For some strange reason, I thought of the city of Philadelphia when I thought of this song. I don’t know why, but stay with me. I have always found it interesting that the “City of Brotherly Love” has one of the worst reputations for how the Philadelphia sports fans treat their sports teams and their rivals. (If you are from Philadelphia, please don’t take offense. I am going somewhere.) Philly fans in baseball, football, hockey, and basketball are considered some of the harshest fans there are. They are knowledgeable sports fans. They are passionate fans. But this “City of Brotherly Love” shows very little love to their fellow competitors. You can ask New York Giant players or Dallas Cowboys how they are treated when they visit Philadelphia to play the Eagles. The nickname “City of Brotherly Love” just does not seem to align with the reality of what happens regularly in the stadiums and sporting arenas in Philadelphia.
But I wonder if the same could be true of some Christians. We carry Christ’s name – we are “Christ”ians. We are knowledgeable about the Bible. We are passionate in our worship of Him. But what is missing in our lives is love for our fellow man. We are harsh to the world. We are indifferent to sinners. We don’t bless those who curse us. We are “Philly” Christians. Paul writes in I Corinthians 13:
“If I speak with the tongues of men and of angels, but do not have love, I have become a noisy gong or a clanging cymbal. If I have the gift of prophecy, and know all mysteries and all knowledge; and if I have all faith, so as to remove mountains, but do not have love, I am nothing. And if I give all my possessions to feed the poor, and if I surrender my body to be burned, but do not have love, it profits me nothing. Love is patient, love is kind and is not jealous; love does not brag and is not arrogant, does not act unbecomingly; it does not seek its own, is not provoked, does not take into account a wrong suffered, does not rejoice in unrighteousness, but rejoices with the truth; bears all things, believes all things, hopes all things, endures all things. Love never fails; but if there are gifts of prophecy, they will be done away; if there are tongues, they will cease; if there is knowledge, it will be done away. For we know in part and we prophesy in part; but when the perfect comes, the partial will be done away. When I was a child, I used to speak like a child, think like a child, reason like a child; when I became a man, I did away with childish things. For now we see in a mirror dimly, but then face to face; now I know in part, but then I will know fully just as I also have been fully known.But now faith, hope, love, abide these three; but the]greatest of these is love.”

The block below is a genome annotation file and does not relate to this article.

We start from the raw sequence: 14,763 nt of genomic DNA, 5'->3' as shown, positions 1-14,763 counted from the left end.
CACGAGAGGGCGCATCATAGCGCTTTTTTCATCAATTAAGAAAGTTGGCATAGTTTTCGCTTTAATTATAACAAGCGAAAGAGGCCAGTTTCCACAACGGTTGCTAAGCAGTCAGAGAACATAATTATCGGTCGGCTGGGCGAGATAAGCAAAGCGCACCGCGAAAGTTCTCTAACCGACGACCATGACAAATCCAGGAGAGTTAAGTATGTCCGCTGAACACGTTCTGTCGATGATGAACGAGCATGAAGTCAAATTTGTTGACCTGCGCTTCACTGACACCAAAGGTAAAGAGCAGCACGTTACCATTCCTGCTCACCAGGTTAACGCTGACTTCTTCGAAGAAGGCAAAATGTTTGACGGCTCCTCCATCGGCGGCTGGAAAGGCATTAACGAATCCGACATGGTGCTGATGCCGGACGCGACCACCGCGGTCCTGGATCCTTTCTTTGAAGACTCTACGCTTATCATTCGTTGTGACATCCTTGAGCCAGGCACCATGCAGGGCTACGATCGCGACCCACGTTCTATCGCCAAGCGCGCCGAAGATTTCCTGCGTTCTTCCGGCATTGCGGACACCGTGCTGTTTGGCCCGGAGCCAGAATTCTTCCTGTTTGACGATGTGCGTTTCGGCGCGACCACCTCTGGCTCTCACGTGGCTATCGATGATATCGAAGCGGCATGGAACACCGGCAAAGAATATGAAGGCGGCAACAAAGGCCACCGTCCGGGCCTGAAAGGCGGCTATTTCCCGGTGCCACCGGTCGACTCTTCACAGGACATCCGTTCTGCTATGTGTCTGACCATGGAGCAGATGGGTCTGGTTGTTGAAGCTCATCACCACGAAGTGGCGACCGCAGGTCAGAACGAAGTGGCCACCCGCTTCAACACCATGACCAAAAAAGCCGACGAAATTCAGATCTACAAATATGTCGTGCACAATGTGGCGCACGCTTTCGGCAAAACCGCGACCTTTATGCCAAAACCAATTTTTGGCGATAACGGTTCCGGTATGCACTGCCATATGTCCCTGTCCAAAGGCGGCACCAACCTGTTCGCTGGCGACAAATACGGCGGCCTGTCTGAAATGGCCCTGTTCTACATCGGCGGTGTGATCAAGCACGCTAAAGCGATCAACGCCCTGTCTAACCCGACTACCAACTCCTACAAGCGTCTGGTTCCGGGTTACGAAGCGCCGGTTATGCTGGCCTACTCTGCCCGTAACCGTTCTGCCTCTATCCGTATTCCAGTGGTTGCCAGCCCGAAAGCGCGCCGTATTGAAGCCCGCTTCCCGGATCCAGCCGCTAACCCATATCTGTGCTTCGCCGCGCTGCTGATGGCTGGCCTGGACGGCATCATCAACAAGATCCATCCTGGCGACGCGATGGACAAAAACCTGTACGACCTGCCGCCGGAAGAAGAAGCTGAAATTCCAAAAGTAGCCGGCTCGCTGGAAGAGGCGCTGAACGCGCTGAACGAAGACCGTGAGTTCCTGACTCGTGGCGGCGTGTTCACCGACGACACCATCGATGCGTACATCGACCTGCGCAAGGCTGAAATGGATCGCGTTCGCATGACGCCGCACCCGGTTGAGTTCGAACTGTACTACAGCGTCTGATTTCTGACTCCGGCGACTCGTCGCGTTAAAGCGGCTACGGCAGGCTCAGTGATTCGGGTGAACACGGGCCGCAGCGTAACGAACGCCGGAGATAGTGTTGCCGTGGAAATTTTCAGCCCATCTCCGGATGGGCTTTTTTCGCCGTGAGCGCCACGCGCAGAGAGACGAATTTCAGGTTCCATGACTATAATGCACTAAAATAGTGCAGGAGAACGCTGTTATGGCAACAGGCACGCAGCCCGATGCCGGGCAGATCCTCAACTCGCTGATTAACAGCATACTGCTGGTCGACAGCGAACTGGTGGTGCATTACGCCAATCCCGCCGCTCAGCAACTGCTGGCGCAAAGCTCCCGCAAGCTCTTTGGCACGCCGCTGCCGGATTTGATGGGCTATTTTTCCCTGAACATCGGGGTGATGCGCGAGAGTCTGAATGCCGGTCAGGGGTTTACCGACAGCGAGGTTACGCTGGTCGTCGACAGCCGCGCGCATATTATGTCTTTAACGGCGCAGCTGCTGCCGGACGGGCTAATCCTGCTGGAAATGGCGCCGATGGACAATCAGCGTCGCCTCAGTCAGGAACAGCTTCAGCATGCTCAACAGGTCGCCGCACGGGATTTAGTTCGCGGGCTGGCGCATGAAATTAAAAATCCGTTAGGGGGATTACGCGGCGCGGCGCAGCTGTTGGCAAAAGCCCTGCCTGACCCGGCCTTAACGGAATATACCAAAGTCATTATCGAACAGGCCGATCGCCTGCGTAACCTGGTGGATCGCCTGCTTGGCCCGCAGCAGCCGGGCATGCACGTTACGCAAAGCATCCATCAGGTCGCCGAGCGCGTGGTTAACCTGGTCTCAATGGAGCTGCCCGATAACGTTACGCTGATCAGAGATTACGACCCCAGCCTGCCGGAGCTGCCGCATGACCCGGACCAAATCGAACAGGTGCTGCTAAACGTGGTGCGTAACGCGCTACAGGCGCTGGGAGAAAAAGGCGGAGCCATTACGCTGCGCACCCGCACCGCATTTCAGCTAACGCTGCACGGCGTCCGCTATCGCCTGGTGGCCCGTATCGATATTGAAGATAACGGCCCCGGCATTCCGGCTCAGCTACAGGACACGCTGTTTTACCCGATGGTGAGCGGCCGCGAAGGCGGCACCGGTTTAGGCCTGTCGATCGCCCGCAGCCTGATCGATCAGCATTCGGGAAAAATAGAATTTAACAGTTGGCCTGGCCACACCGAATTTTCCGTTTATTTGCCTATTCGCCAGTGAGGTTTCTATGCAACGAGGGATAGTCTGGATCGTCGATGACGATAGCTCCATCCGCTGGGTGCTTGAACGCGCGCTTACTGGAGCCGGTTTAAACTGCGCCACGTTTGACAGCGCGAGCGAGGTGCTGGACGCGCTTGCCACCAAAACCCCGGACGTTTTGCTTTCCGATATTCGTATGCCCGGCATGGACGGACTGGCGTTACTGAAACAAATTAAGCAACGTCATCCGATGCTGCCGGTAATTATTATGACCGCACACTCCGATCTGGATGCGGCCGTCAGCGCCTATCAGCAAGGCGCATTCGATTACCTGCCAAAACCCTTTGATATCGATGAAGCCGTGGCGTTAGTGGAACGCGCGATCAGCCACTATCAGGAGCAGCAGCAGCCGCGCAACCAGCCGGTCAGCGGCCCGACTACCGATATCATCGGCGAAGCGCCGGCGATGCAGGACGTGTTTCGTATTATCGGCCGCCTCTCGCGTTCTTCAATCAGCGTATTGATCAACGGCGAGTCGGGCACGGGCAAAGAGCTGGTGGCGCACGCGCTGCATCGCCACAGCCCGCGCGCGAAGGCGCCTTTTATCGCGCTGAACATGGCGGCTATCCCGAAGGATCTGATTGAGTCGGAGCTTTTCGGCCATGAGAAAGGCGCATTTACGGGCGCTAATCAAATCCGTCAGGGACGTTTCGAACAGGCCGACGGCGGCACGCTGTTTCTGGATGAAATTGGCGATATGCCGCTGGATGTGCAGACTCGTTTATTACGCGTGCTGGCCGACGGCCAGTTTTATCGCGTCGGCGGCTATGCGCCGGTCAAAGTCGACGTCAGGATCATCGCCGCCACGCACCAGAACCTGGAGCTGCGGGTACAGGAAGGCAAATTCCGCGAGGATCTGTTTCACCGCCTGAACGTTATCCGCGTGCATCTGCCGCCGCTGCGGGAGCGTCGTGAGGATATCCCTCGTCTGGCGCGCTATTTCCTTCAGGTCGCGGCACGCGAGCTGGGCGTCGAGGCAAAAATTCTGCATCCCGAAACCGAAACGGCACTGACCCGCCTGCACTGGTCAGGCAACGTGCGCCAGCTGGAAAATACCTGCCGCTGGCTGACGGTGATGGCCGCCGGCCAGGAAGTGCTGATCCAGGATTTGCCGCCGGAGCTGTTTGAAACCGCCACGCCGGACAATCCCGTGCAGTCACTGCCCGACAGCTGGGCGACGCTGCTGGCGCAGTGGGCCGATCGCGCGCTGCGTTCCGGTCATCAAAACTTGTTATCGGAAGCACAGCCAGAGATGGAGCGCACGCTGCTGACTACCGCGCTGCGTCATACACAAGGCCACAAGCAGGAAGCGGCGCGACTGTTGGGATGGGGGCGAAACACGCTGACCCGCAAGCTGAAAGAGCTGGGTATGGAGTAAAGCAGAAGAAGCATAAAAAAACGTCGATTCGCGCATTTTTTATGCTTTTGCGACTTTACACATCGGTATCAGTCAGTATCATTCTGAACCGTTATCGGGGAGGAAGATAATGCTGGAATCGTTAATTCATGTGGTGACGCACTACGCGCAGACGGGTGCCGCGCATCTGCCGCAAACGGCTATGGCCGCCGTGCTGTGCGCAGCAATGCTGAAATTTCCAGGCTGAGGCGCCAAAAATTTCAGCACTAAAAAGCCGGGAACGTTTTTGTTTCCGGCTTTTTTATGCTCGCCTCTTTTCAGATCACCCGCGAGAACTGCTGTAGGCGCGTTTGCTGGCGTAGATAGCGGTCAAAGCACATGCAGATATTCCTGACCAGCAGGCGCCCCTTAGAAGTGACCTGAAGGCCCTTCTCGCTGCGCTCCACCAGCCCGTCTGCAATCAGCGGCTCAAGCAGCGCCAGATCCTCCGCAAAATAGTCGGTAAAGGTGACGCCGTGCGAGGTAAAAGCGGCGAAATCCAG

You see Paul too was “looking for a city.” He recognized that the perfect had not yet come. He understood that we see in a glass dimly, but one day we would see Jesus face to face in that city built above. But Paul also recognized that while we are “here among the shadows,” we can still be a people of love. We can be surrounded by a world filled with sin, and grief, and despair, and yet live with a purpose knowing that there is a better place. We can be a people of “brotherly love” who are “looking for a city built above.”